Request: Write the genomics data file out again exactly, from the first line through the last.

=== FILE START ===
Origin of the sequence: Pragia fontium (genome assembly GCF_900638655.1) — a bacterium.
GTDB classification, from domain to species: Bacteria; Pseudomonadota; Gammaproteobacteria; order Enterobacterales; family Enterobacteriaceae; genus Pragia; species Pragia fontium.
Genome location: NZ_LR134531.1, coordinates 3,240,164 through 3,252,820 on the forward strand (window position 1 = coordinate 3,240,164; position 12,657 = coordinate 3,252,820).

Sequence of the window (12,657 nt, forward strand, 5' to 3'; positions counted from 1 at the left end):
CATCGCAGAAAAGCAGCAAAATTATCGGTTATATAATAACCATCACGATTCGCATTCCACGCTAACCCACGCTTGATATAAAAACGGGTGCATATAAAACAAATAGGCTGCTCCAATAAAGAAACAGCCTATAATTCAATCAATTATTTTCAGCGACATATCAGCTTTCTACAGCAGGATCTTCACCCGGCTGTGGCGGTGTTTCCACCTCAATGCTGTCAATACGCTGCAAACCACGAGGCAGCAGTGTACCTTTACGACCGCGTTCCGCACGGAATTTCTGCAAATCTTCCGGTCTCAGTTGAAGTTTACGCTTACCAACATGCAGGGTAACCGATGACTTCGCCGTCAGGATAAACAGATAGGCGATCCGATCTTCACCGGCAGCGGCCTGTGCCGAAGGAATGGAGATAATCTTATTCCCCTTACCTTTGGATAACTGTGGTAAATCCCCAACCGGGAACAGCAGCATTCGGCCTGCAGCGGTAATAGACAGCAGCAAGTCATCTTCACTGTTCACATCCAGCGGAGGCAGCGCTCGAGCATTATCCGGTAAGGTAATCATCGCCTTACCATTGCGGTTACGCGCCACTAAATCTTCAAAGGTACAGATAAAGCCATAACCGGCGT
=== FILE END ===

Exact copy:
Origin of the sequence: Pragia fontium (genome assembly GCF_900638655.1) — a bacterium.
GTDB classification, from domain to species: Bacteria; Pseudomonadota; Gammaproteobacteria; order Enterobacterales; family Enterobacteriaceae; genus Pragia; species Pragia fontium.
Genome location: NZ_LR134531.1, coordinates 3,240,164 through 3,252,820 on the forward strand (window position 1 = coordinate 3,240,164; position 12,657 = coordinate 3,252,820).

Sequence of the window (12,657 nt, forward strand, 5' to 3'; positions counted from 1 at the left end):
CATCGCAGAAAAGCAGCAAAATTATCGGTTATATAATAACCATCACGATTCGCATTCCACGCTAACCCACGCTTGATATAAAAACGGGTGCATATAAAACAAATAGGCTGCTCCAATAAAGAAACAGCCTATAATTCAATCAATTATTTTCAGCGACATATCAGCTTTCTACAGCAGGATCTTCACCCGGCTGTGGCGGTGTTTCCACCTCAATGCTGTCAATACGCTGCAAACCACGAGGCAGCAGTGTACCTTTACGACCGCGTTCCGCACGGAATTTCTGCAAATCTTCCGGTCTCAGTTGAAGTTTACGCTTACCAACATGCAGGGTAACCGATGACTTCGCCGTCAGGATAAACAGATAGGCGATCCGATCTTCACCGGCAGCGGCCTGTGCCGAAGGAATGGAGATAATCTTATTCCCCTTACCTTTGGATAACTGTGGTAAATCCCCAACCGGGAACAGCAGCATTCGGCCTGCAGCGGTAATAGACAGCAGCAAGTCATCTTCACTGTTCACATCCAGCGGAGGCAGCGCTCGAGCATTATCCGGTAAGGTAATCATCGCCTTACCATTGCGGTTACGCGCCACTAAATCTTCAAAGGTACAGATAAAGCCATAACCGGCGT